Declaration                                                                                                                  ii

Approval                                                                                                                     iii

Dedication                                                                                                                  iv

Acknowledge                                                                                                              v

Abstract                                                                                                                      vi

Table of Content                                                                                                  vii

List of Tables                                                                                                  viii

List of Figures                                                                                                             ix


  1. Background of the Study                                                                               1
    1. Statement of the problem                                                                4
    2. Research objectives                                                                             5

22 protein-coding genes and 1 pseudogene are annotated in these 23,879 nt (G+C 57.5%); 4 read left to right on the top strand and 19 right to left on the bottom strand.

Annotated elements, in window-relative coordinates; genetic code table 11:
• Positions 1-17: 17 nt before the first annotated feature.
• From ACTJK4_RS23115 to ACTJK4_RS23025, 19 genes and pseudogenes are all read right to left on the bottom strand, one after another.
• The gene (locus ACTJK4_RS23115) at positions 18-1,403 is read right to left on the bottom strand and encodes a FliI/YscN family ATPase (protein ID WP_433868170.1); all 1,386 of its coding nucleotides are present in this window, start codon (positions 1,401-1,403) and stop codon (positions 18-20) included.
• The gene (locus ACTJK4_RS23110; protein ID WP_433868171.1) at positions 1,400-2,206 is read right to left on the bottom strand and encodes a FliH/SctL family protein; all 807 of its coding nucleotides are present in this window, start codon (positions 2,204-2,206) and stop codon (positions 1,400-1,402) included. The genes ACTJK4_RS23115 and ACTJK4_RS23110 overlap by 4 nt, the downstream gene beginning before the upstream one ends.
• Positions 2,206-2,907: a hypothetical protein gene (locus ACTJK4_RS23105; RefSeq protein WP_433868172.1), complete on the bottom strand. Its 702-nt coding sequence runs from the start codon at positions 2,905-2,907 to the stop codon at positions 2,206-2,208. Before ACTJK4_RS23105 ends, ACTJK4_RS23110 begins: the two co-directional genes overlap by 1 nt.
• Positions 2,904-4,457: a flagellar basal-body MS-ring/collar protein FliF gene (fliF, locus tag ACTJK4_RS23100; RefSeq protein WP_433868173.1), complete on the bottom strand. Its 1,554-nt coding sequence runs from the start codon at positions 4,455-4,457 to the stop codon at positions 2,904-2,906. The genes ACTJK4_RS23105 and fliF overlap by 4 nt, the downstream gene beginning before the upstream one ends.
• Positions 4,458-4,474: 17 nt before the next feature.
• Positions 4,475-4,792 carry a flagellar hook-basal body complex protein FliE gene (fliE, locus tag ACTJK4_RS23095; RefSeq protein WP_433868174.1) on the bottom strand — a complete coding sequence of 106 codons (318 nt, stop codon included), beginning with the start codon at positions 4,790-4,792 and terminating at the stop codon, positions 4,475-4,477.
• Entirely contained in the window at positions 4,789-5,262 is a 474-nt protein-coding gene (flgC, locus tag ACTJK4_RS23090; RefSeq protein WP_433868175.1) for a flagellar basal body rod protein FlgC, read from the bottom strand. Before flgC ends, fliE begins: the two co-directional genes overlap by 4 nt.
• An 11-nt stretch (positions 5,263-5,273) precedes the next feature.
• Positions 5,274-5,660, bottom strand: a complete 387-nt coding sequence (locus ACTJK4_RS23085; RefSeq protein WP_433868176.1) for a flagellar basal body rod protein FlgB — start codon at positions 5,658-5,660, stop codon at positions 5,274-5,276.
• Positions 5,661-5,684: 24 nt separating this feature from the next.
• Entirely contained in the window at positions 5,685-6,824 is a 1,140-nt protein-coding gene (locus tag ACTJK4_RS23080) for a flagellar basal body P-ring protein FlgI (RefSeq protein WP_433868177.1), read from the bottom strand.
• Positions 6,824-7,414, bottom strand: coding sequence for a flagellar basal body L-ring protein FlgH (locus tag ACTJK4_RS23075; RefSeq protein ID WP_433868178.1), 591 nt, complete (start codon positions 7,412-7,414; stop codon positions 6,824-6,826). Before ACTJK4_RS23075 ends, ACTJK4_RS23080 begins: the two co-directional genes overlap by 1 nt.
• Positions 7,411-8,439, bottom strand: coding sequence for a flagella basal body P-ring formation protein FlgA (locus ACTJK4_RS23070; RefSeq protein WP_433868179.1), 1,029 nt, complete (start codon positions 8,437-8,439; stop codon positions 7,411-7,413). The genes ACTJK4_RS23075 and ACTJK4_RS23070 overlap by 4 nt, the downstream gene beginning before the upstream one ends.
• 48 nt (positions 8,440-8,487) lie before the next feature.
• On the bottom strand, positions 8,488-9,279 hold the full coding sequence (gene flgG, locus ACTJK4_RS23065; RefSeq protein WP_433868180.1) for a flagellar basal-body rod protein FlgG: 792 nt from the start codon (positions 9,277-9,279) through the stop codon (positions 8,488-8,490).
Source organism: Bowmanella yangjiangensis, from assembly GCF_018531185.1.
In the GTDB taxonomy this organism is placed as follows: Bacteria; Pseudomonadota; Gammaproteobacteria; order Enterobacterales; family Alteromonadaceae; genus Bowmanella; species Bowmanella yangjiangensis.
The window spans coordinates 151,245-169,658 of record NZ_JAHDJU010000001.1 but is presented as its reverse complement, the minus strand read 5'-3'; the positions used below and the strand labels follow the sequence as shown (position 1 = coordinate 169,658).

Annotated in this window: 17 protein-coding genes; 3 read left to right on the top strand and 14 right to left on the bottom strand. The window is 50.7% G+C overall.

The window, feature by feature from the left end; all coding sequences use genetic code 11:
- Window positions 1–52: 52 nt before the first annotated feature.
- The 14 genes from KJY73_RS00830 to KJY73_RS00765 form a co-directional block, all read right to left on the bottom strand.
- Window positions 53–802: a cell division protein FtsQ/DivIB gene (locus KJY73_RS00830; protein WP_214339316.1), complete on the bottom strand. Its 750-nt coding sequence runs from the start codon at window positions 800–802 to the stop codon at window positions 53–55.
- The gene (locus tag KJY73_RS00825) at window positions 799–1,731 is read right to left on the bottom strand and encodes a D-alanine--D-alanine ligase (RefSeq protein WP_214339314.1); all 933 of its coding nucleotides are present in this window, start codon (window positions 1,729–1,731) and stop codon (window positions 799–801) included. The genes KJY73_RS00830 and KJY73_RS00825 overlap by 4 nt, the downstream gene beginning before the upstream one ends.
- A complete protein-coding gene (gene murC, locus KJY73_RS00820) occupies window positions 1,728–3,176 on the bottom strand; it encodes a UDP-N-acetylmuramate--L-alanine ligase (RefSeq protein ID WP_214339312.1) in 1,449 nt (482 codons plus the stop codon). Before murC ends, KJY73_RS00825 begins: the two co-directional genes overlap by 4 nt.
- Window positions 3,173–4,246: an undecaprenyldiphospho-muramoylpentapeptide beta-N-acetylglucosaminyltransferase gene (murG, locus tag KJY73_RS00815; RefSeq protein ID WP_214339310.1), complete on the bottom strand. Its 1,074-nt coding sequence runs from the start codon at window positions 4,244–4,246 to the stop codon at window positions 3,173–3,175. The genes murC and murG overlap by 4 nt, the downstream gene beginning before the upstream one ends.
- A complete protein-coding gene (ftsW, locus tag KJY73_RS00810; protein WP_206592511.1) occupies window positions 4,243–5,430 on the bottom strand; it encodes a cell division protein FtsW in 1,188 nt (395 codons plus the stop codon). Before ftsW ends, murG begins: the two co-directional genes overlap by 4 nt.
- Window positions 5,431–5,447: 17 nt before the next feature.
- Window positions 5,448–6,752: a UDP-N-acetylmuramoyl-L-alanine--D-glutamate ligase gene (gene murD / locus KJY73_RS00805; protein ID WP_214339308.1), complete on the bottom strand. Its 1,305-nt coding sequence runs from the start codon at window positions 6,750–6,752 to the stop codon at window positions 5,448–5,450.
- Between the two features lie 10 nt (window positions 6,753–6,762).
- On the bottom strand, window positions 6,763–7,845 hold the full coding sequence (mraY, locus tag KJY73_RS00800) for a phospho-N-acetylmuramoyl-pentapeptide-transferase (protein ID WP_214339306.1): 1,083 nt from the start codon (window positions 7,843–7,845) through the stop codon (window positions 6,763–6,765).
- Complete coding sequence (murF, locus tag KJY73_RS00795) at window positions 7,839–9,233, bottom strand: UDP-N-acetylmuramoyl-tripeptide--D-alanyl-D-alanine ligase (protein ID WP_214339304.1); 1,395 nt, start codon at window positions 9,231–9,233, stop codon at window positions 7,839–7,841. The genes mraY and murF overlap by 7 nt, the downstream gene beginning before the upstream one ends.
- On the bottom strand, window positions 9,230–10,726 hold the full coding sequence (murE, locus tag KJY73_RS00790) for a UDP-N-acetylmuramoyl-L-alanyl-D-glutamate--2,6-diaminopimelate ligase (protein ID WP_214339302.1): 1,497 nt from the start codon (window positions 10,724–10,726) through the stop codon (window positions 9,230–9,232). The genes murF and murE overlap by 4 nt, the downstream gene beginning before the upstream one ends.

1.4.      Research Hypotheses                                                                                      5

1.5.      Scope of the Study                                                                                         6

1.6.      Significance of the Study                                                                              6

References                                                                                                      8


2.1 CONCEPTUAL FRAMEWORK                                                                     10

2.1.1 The Concept of Corporate Governance                                                 10

2.1.2 Corporate Governance in Banking Sector                                               12

2.1.3 External Corporate Governance Mechanism                                          13

2.1.4 Internal Corporate Governance Mechanism                                      14

2.1.5 Corporate Governance in Nigeria                                                            15

2.1.6 Key Areas of Failure of Corporate Governance in Banks                     17